Type A behavior and its association with cardiovascular disease prevalence in Blacks and Whites: The Minnesota heart survey

J. Michael Sprafka, Aaron R. Folsom, Gregory L. Burke, Lorraine P. Hahn, Phyllis Pirie

Research output: Contribution to journalArticle

10 Scopus citations

Abstract

Population-based surveys were conducted in 1985 and 1986 to measure the prevalence of coronary heart disease (CHD) history and risk factors in Black and White adults. Type A behavior was measured by the Jenkins Activity Survey (JAS). JAS scores were associated with age (negatively), education (positively), and sex (men>women) but were largely unrelated to CHD risk factors. Blacks had significantly lower age- and education-adjusted Type A and component scores than Whites, more so formen than women. Univariate analysis indicated that a history of angina and/or heart attack was positively associated with the Type A score in both Blacks and Whites. Following adjustment for known cardiovascular risk factors, Type A score remained positively and significantly associated with CHD prevalence. These findings are consistent with other cross-sectional studies and suggest that Type A behavior, as measured by the JAS, may increase the risk of CHD in both Blacks and Whites. Follow-up of these cohorts may help to clarify the complex relationship of Type A behavior to the risk of CHD.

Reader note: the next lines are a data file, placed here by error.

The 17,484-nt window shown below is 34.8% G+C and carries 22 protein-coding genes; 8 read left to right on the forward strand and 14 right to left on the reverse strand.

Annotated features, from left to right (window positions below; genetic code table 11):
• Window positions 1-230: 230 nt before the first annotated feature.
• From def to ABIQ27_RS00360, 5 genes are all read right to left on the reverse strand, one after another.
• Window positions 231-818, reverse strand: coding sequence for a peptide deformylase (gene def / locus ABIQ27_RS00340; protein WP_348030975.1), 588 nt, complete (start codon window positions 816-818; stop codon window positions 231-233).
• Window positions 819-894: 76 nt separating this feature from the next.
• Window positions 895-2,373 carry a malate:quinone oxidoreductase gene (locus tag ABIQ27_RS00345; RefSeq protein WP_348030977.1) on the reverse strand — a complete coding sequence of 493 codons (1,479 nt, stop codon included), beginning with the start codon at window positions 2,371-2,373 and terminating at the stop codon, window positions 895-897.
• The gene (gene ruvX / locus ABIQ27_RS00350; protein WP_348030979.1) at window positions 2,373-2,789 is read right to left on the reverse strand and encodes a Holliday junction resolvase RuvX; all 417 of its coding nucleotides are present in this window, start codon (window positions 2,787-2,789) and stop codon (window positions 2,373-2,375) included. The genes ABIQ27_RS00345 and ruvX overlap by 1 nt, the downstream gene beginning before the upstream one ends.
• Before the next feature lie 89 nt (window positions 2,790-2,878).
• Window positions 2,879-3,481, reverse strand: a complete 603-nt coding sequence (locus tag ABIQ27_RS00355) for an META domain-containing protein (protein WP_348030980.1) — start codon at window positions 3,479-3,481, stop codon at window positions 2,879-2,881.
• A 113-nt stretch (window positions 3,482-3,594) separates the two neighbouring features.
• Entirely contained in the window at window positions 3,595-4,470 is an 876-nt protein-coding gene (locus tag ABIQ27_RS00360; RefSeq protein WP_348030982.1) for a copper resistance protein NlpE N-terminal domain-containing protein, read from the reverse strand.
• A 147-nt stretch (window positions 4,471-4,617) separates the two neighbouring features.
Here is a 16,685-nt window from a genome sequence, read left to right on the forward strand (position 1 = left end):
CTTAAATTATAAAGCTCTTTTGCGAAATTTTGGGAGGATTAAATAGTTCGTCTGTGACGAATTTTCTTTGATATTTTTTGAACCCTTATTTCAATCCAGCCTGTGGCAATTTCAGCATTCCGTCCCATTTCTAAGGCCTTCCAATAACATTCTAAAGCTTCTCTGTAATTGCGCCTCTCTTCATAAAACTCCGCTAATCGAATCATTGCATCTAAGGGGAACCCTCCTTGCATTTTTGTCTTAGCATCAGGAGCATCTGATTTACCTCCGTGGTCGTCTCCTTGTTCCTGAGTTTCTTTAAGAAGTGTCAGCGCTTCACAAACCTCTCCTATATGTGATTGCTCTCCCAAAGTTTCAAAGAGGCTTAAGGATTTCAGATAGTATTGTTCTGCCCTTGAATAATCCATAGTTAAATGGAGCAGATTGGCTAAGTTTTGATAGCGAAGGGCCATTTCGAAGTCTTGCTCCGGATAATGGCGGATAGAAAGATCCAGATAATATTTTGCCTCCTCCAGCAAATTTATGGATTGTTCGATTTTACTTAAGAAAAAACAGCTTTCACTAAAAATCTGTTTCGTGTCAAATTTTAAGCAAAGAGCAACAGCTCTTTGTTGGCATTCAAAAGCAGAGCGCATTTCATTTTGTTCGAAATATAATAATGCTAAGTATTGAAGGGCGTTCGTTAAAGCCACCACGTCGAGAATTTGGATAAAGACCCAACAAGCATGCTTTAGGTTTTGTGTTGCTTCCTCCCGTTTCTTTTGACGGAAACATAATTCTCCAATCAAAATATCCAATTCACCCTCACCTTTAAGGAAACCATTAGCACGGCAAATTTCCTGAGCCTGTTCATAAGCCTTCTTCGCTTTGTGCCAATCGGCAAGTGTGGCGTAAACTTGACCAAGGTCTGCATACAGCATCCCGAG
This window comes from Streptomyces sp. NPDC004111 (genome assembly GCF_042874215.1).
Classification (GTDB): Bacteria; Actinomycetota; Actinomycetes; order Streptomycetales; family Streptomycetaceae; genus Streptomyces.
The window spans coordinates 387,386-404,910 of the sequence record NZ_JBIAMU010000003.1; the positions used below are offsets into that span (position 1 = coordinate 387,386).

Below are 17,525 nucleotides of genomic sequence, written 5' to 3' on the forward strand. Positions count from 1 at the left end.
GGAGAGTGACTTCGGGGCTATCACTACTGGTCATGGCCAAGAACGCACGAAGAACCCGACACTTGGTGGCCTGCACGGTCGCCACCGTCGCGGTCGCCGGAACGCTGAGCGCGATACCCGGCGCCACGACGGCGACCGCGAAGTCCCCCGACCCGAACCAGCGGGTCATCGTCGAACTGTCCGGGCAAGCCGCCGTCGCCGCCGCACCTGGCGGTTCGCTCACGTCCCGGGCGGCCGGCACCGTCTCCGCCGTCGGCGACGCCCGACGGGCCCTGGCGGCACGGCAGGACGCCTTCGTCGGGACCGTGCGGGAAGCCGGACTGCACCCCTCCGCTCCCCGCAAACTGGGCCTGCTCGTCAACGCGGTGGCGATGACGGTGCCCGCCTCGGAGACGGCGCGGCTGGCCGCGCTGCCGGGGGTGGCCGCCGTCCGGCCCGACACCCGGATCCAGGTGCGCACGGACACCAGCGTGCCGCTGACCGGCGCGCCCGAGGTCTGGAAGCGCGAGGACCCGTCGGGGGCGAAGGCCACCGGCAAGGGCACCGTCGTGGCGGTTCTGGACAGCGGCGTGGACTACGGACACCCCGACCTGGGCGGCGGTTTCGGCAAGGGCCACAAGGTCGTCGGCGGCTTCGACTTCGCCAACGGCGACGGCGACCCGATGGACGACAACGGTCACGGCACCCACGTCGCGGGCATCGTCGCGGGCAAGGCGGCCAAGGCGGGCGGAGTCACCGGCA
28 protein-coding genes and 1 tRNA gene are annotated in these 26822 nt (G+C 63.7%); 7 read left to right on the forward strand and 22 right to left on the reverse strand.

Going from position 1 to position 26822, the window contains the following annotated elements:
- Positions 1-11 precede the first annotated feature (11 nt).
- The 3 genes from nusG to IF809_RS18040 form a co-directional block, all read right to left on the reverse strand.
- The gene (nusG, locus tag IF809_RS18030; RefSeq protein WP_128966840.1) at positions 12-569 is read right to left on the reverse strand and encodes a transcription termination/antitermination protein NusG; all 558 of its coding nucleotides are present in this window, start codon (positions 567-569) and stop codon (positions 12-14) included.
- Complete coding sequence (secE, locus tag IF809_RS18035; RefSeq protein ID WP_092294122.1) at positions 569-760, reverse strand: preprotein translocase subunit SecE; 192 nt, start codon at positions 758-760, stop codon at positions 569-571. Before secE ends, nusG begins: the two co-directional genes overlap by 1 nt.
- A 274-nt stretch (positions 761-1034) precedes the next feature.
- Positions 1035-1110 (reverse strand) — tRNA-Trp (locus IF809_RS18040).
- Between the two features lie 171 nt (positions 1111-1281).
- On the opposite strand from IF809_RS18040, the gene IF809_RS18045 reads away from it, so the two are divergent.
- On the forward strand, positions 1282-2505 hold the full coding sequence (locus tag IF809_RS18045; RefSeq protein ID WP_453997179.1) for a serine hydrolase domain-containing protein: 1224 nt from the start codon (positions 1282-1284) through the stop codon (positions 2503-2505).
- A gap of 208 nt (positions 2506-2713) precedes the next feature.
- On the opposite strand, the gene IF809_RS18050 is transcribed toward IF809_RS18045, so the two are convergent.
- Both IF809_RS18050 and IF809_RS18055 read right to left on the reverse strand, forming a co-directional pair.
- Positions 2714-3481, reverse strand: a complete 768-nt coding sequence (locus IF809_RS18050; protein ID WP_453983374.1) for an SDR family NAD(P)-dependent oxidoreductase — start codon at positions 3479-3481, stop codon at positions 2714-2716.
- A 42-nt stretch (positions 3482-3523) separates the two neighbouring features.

Original languageEnglish (US)
Pages (from-to)1-13
Number of pages13
JournalJournal of Behavioral Medicine
Volume13
Issue number1
DOIs
StatePublished - Feb 1 1990

Keywords

  • Black Americans
  • Jenkins Activity Survey
  • Type A pattern
  • cardiovascular disease
  • prevalence

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